Cottonwood County MN Biographies--Jacob Balzer
"History of Cottonwood and Watonwan Counties of Minnesota, 1916"



One of the useful, versatile and many-sided men of Cottonwood county is Jacob J. Balzer, of Mountain Lake, who was born at Gnadenfield, Russia, October 14, 1860, a son of Jacob and Susan (Edgar) Balzer, both natives of Prussia, Germany, but who located in Russia about 1852, and lived twenty-one years at Pass Fik. The father was a joiner and farrier. He engaged in manufacturing fanning mills for some time and employed a number of men. He removed with his family to America in 1877, arriving at Mountain Lake, Minnesota, on July 3 of that year, and the following day they helped celebrate their first Fourth or Independence Day. They made their advent here in a box car. Jacob Balzer well remembers how he burned his fingers with the first firecracker he ever saw, which was upon his arrival at Mountain Lake. The father bought a farm four and one-half miles northeast of Mountain Lake, purchasing a homestead at twelve dollars and fifty cents per acre. He established a comfortable home here through his industry. His death occurred on April 9, 1912, at the age of seventy-seven years. His widow is still living in Mountain Lake, being now advanced in years.

Jacob J. Balzer spent his boyhood in Russia and attended school there. After coming to Minnesota he was a student at the German College at Mount Pleasant, Iowa, also at the Methodist Episcopal University at the same place. However, prior to attending college he had taught a private school at Mountain Lake, and after his return from the university he took up school work for a time in Mountain Lake, which he continued until 1888, when he turned his attention to the ministry and to establishing a German-English school, a private school, or to a certain extent, a Mennonite parochial school. A building was rented until 1901, when the present commodious structure was erected. Mr. Balzer accomplished this useful and necessary work in thirty-six days. There was not one cent in the treasury when he began. He was the only instructor when the school was first started, but in due course of time several Others were added, and he became superintendent. English, German, Latin and theology were taught, and are still the principal branches. There are now over twenty alumni who are useful missionaries, doing excellent work in foreign lands.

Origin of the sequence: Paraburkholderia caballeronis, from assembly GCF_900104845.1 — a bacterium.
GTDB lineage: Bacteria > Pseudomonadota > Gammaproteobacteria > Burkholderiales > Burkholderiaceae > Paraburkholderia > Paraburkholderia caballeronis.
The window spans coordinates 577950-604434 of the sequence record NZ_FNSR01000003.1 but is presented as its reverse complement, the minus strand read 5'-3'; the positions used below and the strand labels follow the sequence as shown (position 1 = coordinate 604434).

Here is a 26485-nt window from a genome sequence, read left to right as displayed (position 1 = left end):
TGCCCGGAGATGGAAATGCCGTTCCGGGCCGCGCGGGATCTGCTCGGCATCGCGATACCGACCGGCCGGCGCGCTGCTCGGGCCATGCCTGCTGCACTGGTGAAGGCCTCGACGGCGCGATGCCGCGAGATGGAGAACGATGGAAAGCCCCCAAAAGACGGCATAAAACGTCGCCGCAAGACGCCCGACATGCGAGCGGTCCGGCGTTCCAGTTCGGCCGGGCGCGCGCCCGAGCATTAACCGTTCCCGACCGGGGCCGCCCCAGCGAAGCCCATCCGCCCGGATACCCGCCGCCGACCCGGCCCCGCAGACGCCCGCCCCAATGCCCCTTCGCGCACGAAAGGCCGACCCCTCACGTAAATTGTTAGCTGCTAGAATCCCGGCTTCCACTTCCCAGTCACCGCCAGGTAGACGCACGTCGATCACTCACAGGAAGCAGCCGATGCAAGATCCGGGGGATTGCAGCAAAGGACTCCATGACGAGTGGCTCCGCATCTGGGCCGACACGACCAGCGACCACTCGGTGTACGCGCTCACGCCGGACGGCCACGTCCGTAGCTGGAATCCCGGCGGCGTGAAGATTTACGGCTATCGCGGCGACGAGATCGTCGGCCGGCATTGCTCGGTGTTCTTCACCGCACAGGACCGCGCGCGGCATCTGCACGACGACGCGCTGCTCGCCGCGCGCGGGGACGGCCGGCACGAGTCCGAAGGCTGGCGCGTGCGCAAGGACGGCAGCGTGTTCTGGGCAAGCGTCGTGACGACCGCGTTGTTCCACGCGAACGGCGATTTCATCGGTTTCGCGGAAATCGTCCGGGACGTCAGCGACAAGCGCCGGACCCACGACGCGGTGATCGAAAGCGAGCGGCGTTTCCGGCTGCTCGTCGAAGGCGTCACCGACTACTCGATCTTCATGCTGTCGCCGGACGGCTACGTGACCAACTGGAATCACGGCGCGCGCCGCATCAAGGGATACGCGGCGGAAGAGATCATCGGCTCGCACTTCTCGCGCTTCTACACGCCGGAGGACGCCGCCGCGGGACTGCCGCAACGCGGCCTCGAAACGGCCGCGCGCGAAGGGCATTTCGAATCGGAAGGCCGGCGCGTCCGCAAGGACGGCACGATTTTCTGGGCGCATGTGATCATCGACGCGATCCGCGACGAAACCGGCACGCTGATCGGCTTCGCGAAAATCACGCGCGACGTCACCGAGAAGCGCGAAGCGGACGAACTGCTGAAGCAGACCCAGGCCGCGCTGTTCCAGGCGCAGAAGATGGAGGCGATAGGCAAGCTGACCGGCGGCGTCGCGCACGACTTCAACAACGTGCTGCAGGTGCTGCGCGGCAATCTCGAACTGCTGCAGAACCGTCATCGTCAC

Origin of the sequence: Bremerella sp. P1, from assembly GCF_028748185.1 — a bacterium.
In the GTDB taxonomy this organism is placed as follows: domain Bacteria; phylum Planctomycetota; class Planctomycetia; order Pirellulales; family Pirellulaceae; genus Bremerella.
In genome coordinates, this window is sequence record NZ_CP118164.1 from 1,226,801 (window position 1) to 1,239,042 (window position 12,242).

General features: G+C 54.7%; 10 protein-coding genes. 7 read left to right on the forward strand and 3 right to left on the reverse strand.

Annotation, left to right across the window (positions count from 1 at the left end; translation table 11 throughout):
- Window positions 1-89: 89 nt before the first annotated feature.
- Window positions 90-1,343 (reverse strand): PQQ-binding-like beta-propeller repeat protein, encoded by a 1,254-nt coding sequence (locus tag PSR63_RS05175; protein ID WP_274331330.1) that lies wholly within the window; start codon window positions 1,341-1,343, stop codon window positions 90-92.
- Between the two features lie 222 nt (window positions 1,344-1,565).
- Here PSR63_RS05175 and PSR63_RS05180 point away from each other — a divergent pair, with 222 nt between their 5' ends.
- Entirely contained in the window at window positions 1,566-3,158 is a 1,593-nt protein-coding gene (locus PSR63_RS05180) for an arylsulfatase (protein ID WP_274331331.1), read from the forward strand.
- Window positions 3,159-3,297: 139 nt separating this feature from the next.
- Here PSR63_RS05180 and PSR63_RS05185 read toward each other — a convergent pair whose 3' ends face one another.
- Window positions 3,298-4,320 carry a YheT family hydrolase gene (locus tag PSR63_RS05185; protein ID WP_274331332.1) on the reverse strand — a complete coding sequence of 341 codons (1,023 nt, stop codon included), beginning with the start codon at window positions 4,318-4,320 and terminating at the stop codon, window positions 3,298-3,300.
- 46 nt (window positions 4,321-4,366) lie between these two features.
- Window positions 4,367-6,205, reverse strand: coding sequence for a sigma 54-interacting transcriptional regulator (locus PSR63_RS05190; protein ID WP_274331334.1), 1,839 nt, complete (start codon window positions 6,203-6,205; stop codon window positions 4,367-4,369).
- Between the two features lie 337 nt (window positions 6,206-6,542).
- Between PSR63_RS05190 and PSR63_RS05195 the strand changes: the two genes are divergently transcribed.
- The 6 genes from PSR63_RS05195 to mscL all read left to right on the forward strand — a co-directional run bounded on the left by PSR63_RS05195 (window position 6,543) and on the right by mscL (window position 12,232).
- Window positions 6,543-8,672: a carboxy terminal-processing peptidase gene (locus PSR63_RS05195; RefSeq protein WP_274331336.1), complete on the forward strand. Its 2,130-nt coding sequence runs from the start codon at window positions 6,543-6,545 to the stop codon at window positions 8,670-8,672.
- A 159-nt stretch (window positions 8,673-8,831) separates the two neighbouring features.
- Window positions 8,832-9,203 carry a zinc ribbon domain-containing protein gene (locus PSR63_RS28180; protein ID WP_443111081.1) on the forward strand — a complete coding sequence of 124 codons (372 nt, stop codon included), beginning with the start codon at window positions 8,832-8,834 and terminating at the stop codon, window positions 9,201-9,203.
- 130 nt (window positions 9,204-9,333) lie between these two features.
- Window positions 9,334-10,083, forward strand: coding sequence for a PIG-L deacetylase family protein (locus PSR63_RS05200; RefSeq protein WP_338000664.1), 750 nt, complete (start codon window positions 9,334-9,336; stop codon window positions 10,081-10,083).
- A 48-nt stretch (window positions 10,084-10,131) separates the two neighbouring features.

In 1888 Jacob J. Balzer began Sunday school work. I. I. Bargan was the first superintendent. Out of this movement the Bethel church was built in 1888 and Mr. Balzer has been the active pastor of the same ever since. He was a teacher for a period of thirty-four years, the last four years of which period he was principal of the Mennonite Educational Institution, at Altoona, Manitoba, Canada, which school was under government supervision, and it turned out many capable teachers. He was principal of the school he established in Mountain Lake until 1910. He remained at the head of the Canadian institution until 1914, when he retired from educational work, in which he had won a wide and envied reputation. He has remained a wide student and is a man of profound learning: For a period of twenty-four years he was secretary of the general conference of the home missionaries of the Mennonites of North America, a position he filled in a manner that reflected much credit upon himself and to the satisfaction of all concerned, retiring from that office in September, 1914. He has traveled quite extensively in the interest of the evangelistic department of the above named conference. Jacob J. Balzer, although a very busy man with his school and church work, has proven himself to be a capable business man, and in 1889 he entered the general mercantile field, under the firm name of Balzer & Hiebert, at Mountain Lake, which store is still operated, having been very successful, enjoying a good trade all the while, the style of the firm now being Balzer, Hiebert & Company.

On May 4, 1884, Jacob J. Balzer was united in marriage to Susan Franz, a native of Russia, who came to Mountain Lake, Minnesota, July 5, 1878, with her parents, John Franz and wife. Her father was a merchant tailor. The following children have been reared by Jacob J. Balzer and wife: Jacob S., now a senior in the pharmaceutical department of the University of Minnesota, is president of his class; Marie Ennis is the wife of Dr. H. R. Basinger, of Chicago, an instructor in Rush Medical College and also in the University of Chicago, his wife is a capable music teacher, having decided natural talent in music; Marie Gortz Balzer lives at home. These two girls were both adopted by Mr. Baker and wife.

Mr. Balzer has taken an interest in public affairs and has served as city clerk, also as road master in his earlier years. He has done much to encourage a taste for music in this locality. He had to fight a religious prejudice against music. He is a capable music director. He is an earnest, logical and eloquent speaker, and is a man of true culture and progressive ideals.